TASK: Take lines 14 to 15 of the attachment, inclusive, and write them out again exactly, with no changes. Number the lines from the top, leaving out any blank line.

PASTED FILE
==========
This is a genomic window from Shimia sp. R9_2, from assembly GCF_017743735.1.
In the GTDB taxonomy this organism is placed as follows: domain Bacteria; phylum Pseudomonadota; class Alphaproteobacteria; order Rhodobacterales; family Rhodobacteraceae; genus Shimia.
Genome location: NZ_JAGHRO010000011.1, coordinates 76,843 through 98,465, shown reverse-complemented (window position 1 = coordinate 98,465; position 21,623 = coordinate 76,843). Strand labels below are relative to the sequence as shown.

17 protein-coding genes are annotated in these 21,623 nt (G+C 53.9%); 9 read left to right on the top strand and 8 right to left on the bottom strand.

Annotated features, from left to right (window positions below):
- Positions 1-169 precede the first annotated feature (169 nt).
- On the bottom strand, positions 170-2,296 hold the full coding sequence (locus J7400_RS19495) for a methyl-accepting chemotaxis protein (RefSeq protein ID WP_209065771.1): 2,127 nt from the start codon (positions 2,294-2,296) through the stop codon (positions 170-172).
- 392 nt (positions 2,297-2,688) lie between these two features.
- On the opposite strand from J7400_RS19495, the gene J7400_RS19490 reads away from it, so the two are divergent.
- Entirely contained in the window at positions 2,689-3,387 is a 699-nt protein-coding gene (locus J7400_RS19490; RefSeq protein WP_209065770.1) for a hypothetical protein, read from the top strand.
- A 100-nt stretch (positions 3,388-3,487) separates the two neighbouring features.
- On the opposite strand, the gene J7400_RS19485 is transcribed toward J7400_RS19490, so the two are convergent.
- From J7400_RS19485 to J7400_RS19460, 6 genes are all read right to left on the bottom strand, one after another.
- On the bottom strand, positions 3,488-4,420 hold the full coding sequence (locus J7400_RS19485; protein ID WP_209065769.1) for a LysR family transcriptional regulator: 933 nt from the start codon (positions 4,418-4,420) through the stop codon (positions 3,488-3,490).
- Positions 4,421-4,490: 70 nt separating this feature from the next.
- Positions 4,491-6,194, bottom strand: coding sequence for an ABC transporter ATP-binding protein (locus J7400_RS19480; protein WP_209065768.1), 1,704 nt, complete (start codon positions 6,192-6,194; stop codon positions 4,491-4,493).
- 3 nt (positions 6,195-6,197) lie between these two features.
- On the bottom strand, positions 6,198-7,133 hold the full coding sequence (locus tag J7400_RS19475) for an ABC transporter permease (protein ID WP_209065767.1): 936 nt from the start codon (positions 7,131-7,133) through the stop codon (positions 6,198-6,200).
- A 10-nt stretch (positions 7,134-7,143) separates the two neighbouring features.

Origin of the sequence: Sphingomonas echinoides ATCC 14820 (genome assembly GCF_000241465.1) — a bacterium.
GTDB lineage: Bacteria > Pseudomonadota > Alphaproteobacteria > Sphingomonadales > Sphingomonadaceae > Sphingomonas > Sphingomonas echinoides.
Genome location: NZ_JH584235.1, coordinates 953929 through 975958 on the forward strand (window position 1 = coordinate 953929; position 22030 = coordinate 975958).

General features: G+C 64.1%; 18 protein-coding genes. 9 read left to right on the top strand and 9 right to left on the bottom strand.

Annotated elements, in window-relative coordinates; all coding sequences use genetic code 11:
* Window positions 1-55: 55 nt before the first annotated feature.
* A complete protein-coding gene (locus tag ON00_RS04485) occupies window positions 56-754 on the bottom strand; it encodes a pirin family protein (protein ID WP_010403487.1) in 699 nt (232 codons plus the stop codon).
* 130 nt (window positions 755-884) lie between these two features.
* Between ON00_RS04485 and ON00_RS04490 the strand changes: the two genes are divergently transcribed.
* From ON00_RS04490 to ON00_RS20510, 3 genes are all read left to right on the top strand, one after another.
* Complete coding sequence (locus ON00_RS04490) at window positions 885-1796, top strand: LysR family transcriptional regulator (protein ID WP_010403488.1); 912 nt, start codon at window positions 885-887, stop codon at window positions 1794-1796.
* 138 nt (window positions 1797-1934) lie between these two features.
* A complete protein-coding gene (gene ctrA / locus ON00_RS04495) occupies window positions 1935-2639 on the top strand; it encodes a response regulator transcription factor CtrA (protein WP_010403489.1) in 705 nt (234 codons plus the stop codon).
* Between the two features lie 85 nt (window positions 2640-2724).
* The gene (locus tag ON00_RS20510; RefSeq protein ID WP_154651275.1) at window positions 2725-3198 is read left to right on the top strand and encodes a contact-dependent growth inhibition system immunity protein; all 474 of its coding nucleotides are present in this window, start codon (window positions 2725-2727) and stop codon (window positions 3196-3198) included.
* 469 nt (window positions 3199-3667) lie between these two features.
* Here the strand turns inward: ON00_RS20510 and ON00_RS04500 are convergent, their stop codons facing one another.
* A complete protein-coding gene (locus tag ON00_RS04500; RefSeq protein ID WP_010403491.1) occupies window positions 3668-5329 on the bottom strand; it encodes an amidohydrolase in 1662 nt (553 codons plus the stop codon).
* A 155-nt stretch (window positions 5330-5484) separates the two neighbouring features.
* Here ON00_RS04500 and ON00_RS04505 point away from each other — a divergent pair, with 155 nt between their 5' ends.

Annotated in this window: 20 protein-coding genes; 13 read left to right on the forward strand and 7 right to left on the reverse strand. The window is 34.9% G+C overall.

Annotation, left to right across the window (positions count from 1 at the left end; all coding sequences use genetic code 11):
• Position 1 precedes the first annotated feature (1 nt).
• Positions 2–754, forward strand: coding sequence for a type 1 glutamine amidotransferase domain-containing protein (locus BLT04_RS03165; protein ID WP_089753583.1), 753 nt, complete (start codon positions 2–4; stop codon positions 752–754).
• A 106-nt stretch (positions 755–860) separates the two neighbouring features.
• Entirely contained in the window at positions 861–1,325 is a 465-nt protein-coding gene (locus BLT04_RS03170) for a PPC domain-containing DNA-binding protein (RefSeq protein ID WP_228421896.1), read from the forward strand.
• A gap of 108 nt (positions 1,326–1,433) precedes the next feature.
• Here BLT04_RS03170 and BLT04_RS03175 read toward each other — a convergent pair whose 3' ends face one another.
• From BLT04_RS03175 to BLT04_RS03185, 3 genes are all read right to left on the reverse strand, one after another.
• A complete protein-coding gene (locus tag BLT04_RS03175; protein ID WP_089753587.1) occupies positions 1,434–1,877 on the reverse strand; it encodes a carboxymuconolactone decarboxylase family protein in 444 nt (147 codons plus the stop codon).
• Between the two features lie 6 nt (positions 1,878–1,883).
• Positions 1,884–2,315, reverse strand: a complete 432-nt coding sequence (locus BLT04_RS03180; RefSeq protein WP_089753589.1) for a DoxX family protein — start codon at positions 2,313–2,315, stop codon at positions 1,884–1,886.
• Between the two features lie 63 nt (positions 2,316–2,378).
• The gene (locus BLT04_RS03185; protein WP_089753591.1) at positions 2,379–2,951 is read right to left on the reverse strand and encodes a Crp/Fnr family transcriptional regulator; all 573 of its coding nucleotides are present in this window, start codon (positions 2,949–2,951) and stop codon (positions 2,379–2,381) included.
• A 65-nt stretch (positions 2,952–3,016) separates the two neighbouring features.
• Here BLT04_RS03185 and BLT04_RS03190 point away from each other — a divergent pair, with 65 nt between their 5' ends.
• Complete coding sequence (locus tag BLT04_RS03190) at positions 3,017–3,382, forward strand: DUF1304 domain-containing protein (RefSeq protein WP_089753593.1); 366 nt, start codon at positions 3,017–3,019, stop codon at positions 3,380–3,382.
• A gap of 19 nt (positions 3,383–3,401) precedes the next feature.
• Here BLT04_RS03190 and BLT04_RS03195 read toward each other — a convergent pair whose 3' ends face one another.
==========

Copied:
- On the bottom strand, positions 3,488-4,420 hold the full coding sequence (locus J7400_RS19485; protein ID WP_209065769.1) for a LysR family transcriptional regulator: 933 nt from the start codon (positions 4,418-4,420) through the stop codon (positions 3,488-3,490).
- Positions 4,421-4,490: 70 nt separating this feature from the next.